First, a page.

I seem to be noticing more and more blogs with a little array of different national flags, clickable to transform the text of a blog instantly into a language of choice. And I know from stats reports that visitors to this site are by no means all from English-speaking countries. So while I imagine a lot of those visitors are fluent in English I’ve been wondering lately whether it would be a good idea, or not, to have automatic language translation installed.
The flags are of course not essential. Sun Microsystem’s CEO Jonathan Schwartz’s blog has a dropdown menu with the languages listed, on the header of the blog.
For WordPress blogs, there are plugins to provide a translation facility. It seems to me that there are at least three issues for anyone thinking about using one of these plugins for a business blog:
- where do you find a reliable plugin
- how do you install it and get it running properly
- how good is the translation?
Where to find the plugins
Lorelle has a helpful post about where to find and download translation plugins. When I found that post, I had already been testing one of the plugins she lists, the WordPress Global Translator Plugin from Davide Pazza at Nothing2Hide.
Installation and operation
Basic installation of the plugin was not a problem, although as I’m in the process of getting used to using widgets systematically rather than just occasionally, there were some new tricks to learn. Not least about needing a PHP plugin in order to use PHP coding in a widget, as was required to make the translator show up.
After a few false starts I was able to get the links to display, but as text links, with no flag images showing. Not calculated to be instantly recognised by people who look for the translation flags. Going on the comments at the plugin home site, others have had the same challenge and had presumably found a fix or given up, as there is a dearth of response on the issue. I’ve left my own query there.
My current view is that if there is an answer that works for me, I might like to use the translator for a while. My caution on the matter is partly due to the fact that, in the course of reading through the comments on the plugin home site, I noticed reference also to another problem, namely Google treating translation requests as potential spamming. I discovered for myself how this manifested when I clicked on one of the links to check a translation and got this:
… but your query looks similar to automated requests from a computer virus or spyware application. To protect our users, we can’t process your request right now.
This from endeavouring to access Google’s own Translator! It’s not clear to me from Davide Pazza’s site just how this problem can be overcome. If I use the plugin I would be monitoring that.
I realize that the problem may be peculiar to that particular plugin, but as I have now spent far more time than is probably warranted, experimenting with this one, I will pass for the moment on the possibility of using a different plugin.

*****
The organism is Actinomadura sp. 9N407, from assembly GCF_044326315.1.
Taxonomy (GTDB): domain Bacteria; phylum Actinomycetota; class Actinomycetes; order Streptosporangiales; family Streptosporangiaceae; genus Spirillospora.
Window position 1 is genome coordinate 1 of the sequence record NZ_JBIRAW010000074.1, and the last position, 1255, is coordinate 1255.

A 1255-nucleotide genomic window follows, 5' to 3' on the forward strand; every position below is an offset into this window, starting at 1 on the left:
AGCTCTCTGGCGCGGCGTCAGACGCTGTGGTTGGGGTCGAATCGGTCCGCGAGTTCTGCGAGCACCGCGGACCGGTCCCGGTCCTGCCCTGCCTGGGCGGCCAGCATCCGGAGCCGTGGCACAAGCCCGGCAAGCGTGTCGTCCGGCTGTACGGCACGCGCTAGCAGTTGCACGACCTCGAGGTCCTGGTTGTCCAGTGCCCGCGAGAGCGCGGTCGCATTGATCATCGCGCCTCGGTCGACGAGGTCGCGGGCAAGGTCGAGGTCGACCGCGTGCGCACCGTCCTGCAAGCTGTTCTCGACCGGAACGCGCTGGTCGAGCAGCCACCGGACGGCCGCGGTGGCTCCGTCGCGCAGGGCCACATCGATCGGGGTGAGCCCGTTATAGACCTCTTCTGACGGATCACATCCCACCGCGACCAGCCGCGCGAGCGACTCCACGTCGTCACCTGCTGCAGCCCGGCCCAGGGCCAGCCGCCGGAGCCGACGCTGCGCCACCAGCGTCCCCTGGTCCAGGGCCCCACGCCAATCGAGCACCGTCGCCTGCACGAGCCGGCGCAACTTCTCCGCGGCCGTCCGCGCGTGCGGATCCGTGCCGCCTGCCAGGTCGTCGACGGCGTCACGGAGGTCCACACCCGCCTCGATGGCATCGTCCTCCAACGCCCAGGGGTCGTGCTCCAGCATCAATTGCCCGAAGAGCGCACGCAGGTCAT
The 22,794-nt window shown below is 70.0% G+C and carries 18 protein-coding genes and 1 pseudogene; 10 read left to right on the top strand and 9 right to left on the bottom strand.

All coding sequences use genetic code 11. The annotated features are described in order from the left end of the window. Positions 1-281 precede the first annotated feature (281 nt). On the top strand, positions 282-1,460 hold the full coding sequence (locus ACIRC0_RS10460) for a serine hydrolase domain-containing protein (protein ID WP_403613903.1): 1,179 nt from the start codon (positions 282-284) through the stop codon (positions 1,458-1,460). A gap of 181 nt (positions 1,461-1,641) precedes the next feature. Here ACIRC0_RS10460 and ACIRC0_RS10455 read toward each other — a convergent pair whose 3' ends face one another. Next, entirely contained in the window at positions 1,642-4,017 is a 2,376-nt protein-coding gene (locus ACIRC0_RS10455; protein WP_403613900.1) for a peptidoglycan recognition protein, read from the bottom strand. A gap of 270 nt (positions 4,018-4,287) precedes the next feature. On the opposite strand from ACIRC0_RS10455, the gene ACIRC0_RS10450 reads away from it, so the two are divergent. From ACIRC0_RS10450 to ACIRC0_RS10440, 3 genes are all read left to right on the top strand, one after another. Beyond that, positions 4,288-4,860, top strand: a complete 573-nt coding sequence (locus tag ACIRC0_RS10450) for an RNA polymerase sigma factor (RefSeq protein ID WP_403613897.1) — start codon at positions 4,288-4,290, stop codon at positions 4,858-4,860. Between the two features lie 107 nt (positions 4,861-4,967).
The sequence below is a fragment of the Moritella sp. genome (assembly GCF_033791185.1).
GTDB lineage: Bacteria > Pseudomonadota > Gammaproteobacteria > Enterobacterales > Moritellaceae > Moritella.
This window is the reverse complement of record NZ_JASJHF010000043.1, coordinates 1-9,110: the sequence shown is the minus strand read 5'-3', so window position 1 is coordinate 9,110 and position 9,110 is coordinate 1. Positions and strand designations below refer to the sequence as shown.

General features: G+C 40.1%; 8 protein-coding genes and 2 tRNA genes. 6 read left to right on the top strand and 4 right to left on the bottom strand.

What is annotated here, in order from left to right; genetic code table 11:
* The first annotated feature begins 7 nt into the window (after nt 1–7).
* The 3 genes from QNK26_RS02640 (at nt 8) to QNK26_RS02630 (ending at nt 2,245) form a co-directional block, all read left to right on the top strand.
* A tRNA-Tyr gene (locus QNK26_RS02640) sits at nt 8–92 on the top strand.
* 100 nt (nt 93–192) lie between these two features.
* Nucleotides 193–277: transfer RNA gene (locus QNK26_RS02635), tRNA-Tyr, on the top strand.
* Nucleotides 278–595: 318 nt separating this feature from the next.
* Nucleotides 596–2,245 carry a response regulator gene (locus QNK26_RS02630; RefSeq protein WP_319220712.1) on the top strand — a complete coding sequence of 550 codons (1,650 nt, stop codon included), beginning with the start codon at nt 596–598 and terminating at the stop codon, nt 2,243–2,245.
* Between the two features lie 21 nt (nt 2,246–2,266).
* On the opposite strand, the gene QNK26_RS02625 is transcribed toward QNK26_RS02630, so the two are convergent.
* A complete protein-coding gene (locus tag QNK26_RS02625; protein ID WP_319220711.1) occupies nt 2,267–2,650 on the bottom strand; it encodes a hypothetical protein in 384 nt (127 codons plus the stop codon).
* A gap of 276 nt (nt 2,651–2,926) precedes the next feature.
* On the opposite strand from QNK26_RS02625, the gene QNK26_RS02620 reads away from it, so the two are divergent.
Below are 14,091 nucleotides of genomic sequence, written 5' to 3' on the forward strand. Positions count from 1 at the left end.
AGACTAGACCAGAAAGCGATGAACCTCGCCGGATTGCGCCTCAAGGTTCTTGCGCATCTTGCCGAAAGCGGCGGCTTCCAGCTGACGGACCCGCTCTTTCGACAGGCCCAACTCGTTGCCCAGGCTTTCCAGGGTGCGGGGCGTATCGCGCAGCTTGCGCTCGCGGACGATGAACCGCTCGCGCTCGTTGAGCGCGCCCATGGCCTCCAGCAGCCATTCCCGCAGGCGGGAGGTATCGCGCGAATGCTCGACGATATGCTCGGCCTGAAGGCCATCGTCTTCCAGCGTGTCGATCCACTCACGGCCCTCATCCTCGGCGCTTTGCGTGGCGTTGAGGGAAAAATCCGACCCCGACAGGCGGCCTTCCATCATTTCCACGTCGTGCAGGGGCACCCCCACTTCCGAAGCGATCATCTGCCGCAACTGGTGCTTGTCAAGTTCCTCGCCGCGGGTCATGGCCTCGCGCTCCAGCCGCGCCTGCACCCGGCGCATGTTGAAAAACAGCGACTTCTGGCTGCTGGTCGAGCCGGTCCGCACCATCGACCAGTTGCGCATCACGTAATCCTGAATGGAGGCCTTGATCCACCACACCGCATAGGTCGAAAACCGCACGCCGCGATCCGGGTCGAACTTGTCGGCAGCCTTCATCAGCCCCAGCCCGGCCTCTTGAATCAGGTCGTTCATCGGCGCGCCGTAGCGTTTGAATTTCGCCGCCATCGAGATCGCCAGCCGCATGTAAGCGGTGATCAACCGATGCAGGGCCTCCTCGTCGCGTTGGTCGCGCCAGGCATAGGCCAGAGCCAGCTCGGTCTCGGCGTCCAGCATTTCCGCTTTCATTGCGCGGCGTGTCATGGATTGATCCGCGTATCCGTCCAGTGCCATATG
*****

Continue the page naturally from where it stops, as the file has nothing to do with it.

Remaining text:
How good is the translation?
I think the answer to this has to be, at best ok, but unlikely to be very accurate.
The old play on words in Italian comes immediately to mind: traduttore, traditore! – “translator, (you are a) traitor!” I’m no linguist, but I know enough of other languages to know that it is often difficult or impossible for even a person fluent in two languages to get the exact meaning across. Often the problem is solved, to a degree, by one language simply lifting a word or phrase from another – nuance, for example.
So it is fanciful at best to expect a mechanical translator to convey the fullness of meaning (or even, perhaps, a high degree of accuracy) in translating such idiosyncratic linguistic expressions as blogs are – or can be – into multiple languages.
This practical impossibility of having high level quality assurance for these translations raises in turn the question of whether it is prudent or not to use one of these plugins on a business blog.
It comes down to making a strategic judgement about whether the risk or even likelihood of being misunderstood, by virtue of an egregiously bad bit of translation by Google’s machine, is outweighed by the potential benefit of providing some level of access to people who would otherwise find what is on your blog quite impenetrable. According to some comments I read on Davide Pazza’s site, some people who have used his plugin claim to have increased their traffic to a not insignificant degree.
My hunch is that for my business purposes it is a risk worth taking. But it’s a hunch. It might actually be a quite a dumb move.
Just for now, I’ve taken down the plugin, pending resolution of the flag display issue and perhaps some more clarity about Google’s identifying of queries as spam.
By the way, I’m guessing that Jonathan Schwartz, with the resources at his disposal, might not be relying on free plugins, or even the Google translation machine, to serve up his blog posts in various languages.
Would you, do you, use an automatic translation tool on your blog? Do you have any feedback or statistics you would like to share on whether it works, or worked, in your favor?
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